Moreover, we know from scripture that Jesus doesn’t like or even tolerate the enemy promoting Him, identifying His truths, or advocating His values. He even silenced demon-possessed people who proclaimed Him as the Messiah: Moreover, demons came out of many people, shouting, “You are the Son of God!” But he rebuked them and would not allow them to speak, because they knew he was the Christ. (Lk 4:41) Jesus doesn’t need, nor can He be, glorified through evil.
My concern comes down to this: What are followers of Jesus exposing their minds, hearts, and souls to when they entertain this kind of media in their lives? Is it not the very enemy of Christ? I believe that entertaining and participating in these kinds of activities leaves us spiritually vulnerable. It also leaves us open to the enemy’s attacks. We need to be careful about what we put in our minds and hearts, and we need to be carful not to set up stumbling blocks for other believers’ faith (Rom 14:13). Whatever is true, whatever is noble, whatever is right, whatever is pure, whatever is lovely, whatever is admirable—if anything is excellent or praiseworthy—think about such things. (Phil 4:8)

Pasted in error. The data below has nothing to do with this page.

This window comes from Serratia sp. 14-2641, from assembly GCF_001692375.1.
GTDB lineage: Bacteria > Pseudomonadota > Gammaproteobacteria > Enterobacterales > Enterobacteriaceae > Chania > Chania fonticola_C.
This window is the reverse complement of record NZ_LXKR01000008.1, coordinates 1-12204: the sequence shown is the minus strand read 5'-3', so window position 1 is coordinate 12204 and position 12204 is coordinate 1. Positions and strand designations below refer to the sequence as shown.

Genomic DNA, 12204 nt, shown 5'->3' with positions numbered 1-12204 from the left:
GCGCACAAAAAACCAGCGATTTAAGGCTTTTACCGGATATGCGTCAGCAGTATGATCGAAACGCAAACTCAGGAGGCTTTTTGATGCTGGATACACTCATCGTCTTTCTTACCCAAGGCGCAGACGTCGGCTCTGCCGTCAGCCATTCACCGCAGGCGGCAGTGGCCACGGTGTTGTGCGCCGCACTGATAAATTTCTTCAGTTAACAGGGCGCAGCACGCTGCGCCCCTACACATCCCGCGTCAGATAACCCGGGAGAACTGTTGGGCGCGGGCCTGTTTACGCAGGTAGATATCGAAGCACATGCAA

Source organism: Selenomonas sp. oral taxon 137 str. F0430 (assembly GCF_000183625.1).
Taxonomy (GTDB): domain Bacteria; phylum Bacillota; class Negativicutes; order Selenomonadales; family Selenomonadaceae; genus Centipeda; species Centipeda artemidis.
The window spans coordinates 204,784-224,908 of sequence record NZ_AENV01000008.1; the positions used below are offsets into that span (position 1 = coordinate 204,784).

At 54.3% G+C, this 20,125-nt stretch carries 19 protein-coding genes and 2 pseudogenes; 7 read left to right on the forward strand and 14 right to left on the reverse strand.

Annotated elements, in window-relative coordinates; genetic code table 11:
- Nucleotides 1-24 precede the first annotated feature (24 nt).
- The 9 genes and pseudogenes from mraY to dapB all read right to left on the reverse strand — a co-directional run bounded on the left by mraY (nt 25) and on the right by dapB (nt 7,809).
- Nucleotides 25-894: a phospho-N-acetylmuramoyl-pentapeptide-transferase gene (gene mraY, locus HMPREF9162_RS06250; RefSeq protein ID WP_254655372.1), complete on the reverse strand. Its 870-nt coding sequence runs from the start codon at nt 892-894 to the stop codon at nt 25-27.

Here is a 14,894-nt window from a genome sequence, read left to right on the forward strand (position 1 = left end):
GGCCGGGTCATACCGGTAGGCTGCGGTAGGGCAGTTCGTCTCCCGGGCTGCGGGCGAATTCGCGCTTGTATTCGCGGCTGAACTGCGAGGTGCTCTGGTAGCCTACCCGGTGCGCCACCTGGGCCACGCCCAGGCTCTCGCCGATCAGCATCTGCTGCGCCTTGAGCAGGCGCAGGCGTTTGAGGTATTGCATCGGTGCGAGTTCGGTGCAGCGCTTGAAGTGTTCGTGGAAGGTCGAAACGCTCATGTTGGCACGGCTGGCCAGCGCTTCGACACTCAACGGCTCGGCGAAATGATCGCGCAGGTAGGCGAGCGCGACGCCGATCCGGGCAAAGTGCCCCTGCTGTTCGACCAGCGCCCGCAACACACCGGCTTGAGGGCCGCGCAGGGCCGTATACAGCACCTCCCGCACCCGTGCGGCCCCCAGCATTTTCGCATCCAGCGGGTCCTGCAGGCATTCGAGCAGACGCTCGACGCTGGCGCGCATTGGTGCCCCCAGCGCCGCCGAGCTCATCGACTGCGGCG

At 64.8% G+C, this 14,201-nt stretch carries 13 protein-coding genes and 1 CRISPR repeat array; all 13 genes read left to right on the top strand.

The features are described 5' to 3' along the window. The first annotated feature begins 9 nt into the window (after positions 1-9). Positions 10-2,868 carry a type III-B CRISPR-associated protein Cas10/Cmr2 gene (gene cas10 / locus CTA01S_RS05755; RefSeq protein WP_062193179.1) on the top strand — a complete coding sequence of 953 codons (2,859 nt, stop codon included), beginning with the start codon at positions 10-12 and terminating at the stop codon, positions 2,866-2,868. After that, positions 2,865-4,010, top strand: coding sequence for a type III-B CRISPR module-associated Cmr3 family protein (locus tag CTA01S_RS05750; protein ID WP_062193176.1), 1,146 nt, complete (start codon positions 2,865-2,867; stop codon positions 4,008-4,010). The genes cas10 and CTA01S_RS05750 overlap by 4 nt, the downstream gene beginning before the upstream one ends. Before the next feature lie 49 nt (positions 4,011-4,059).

Instead of focusing on vampires, the dead, etc., my heart is that all people would focus on God, His love for us, and His daily guidance and workings in our lives. I wish that were far more fascinating to people than anything this series could say. While I respect that we all have a choice in what we will indulge in, I’m mindful of something the Bible says in situations like these: everything is permissible, but not everything is beneficial. (1 Cor. 10:23) I don’t want any of us caught up in stuff that’s going to hurt us or our relationship with the Lord.